ralph@ralphChrmBk ~ $ locate libwebkit2gtk
/usr/lib/x86_64-linux-gnu/ <<<<<<<<<<<<<<<<<<<<
ralph@ralphChrmBk ~ $ ^C
ralph@ralphChrmBk ~ $

1 week ago

I Upgrade to 18.3 to 19, the start screen says Ubuntu 19 & thers is no Hibernate option....  
1 week ago

BTW, the start screen says "Ubuntu 19" ????  
1 week ago

I did the upgrade from 18.3 to 19.0 on an old chromebook (Acer c720) and things appear to work so far.

It looks like 19.0 has moved from cron to a systemd timer.... setup. For example, my files in cron.weekly had their names changed -- fstrim became fstrim.dpkg.bak. I suppose that means my fstrim is not being run or ????

Could you tell me where I can read about this change and what I should do in the future?
1 week ago

I did the upgrade from LM 18.3. After the reboot it says that "Cinnamon just crashed. You are currently running in Fallback mode. Do you want to restart Cinnamon? Yes/No"
Choosing 'Yes' results in an error message repeat.

I changed the kernel i use and the message remains. Any suggestion?
1 week ago

I did this upgrade on a LM 18.3 box that was set up using full disk encryption with no vulnerable boot partition via Pepas' lmdescrypt v 0.986 script. It upgraded without a hitch and I experienced no adverse affects/problems regarding the encryption/lvm2 setup that already existed. Only hiccup I have found so far with this upgrade is that xed vanished after the upgrade and I had to apt install it.  
1 week ago

Hi Clem, congratulation for excelent work all team.
On fresh install with mint 18.3 on Virtualbox(cinnamon), executing the mintupgrade guide (conplete and whitout error's or package conflict), but at login start in fallback mode.
1 week ago

Update to my last comment for others that may experience this issue.

The answer at successfully re-enables the Hibernate option in the shutdown menu. Worked for both machines. I don't know if it is necessary, but I marked the new .pkla file as executable.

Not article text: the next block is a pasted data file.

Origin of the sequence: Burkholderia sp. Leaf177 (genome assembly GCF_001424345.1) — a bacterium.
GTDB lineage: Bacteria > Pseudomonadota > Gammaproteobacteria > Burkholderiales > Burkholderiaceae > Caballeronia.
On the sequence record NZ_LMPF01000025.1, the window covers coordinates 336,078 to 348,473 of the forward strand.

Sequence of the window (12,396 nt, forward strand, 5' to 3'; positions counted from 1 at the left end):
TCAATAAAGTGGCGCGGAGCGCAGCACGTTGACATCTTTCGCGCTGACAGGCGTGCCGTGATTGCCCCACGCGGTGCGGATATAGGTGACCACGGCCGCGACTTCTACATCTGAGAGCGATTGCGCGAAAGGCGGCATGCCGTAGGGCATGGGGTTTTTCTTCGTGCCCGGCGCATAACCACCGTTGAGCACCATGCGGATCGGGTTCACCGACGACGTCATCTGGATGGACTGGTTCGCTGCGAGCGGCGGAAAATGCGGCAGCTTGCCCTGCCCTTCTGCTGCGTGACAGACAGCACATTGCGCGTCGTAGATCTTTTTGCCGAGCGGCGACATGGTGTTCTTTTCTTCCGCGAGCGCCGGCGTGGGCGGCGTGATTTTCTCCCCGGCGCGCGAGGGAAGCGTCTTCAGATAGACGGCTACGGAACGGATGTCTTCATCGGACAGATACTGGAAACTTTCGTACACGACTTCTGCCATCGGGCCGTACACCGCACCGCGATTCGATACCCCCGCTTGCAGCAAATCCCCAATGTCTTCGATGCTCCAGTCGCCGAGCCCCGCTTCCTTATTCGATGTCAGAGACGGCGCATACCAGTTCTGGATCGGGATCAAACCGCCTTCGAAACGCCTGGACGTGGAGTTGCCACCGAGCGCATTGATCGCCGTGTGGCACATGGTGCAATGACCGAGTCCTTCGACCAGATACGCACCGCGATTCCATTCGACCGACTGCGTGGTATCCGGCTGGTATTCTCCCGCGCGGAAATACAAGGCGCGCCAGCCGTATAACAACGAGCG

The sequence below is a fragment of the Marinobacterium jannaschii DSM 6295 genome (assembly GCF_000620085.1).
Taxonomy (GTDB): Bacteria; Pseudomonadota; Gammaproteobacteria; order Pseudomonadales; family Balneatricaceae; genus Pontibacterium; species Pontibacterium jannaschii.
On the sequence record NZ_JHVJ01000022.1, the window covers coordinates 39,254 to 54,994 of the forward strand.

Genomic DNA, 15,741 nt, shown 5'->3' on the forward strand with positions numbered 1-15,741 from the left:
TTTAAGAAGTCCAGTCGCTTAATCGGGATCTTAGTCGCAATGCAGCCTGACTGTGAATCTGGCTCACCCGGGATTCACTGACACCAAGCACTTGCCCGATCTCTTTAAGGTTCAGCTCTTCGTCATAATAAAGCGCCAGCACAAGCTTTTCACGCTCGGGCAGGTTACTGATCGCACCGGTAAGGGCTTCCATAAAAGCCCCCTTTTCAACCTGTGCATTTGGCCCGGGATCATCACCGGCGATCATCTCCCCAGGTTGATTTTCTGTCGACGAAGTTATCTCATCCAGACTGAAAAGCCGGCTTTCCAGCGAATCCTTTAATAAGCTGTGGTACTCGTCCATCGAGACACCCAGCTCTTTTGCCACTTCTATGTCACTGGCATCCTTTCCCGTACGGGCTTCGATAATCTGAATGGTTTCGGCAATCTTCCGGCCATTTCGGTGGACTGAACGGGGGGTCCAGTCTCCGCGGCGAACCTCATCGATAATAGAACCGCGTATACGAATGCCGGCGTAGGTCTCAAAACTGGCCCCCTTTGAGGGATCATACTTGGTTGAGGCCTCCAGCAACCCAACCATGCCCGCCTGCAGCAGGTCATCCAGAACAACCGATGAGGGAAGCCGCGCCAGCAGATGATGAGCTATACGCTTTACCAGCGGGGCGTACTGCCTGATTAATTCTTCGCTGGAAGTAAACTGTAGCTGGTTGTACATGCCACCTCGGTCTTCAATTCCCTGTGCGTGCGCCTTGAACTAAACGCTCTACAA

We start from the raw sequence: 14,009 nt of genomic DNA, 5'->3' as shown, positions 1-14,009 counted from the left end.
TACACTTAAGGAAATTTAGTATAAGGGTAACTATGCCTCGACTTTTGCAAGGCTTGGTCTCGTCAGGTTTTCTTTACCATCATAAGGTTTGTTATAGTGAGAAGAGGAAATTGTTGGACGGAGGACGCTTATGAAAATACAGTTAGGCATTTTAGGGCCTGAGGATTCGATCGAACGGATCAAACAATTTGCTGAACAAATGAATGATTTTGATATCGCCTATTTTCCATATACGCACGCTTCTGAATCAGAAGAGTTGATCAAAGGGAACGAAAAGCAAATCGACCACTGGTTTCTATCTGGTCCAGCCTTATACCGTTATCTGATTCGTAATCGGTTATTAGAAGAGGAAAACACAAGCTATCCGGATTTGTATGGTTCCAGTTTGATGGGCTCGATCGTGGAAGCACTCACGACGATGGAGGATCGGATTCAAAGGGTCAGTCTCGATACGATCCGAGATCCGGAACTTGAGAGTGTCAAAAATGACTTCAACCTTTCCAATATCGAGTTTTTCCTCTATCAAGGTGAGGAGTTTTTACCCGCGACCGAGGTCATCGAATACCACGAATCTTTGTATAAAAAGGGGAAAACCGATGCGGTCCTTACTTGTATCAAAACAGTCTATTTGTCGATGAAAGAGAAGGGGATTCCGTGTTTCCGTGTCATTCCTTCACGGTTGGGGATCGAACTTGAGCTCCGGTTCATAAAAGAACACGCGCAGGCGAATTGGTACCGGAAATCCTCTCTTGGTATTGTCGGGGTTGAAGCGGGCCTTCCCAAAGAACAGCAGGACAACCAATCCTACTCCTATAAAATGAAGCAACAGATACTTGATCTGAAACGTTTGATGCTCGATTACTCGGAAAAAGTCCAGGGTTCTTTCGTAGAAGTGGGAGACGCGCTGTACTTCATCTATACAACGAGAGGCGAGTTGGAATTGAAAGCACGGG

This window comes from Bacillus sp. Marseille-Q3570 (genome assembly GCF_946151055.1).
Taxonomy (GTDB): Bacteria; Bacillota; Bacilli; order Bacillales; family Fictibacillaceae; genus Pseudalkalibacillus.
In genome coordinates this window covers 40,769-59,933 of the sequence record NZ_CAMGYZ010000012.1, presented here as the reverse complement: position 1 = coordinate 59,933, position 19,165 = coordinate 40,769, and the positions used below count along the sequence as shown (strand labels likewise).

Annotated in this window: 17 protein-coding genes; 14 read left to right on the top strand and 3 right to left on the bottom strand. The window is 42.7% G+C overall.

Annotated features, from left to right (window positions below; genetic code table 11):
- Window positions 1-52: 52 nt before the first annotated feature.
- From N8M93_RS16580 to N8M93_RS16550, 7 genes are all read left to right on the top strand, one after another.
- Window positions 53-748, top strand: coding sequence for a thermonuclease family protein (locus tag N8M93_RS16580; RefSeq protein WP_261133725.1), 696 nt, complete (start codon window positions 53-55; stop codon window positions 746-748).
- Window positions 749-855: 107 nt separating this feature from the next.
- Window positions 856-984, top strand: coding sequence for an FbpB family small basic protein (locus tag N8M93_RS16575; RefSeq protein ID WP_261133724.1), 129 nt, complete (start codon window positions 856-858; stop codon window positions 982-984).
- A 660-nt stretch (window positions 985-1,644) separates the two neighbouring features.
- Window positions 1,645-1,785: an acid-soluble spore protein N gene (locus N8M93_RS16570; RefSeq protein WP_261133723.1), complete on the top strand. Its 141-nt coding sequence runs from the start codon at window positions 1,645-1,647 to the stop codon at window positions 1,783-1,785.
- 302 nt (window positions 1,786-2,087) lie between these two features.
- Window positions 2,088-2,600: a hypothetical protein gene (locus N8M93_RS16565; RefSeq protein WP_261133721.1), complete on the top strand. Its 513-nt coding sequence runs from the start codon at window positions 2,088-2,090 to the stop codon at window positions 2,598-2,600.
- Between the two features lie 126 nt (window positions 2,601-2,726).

It seems strange that the live disk has the Hibernate option (it actually finds and mounts the swap partition), but the upgraded installation does not have it.

Cheers, Bart
1 week ago

Hi Clem,

Have just upgraded my desktop Dell T3500 also from mint 18.3 Cinnamon. Everything went smoothly, except that I now have no Hibernate option anymore in the shutdown menu (Suspend is there and works fine). The swap partition is active and is twice the size of RAM.

Just checked, and the laptop from my previous comment has also lost its Hibernate option. Its swap partition is also active and plenty large enough.

Any ideas?

Cheers, Bart
1 week ago

Thanks Clem. Just a typo, when numbering C subsections get stuck at C2. ;)  
1 week ago

Thanks for an excellent upgrade process.

Very smooth upgrade from 18.3 Cinnamon on a Dell Inspiron 7000 series 2 in 1 laptop. Only issue (trivial) so far was that the window title bar icons went back to default positions.

I would also suggest that you add an option to bypass the compulsory installation of Timeshift for the upgrade script. Some of us use other snapshot tools, such as Clonezilla.

Cheers, Bart.
1 week ago

Upgraded from Mint 18.3 Cinnamon to Mint 19 Cinnamon OK.
One issue my icon for Evolution email disappeared from the panel, but the application was installed and it was updated from the older version that was in Mint 18.3 to version 3.28.1-2. Not sure if this is a bug but thought I should report it.

Also can't select the same title bar in settings that I had in Mint 18.3 is this by design?

Other than that it all went smoothly following this procedure.

Thanks for a great release Clem.

1 week ago

Hi, successfully upgraded Cinnamon Edition from 18.3 to 19. Everything went well. After reboot, I got a message: "error: no symbol table, press any key". After a key a successful boot occurred. I fixed this by official Ubuntu instructions of reinstalling grub: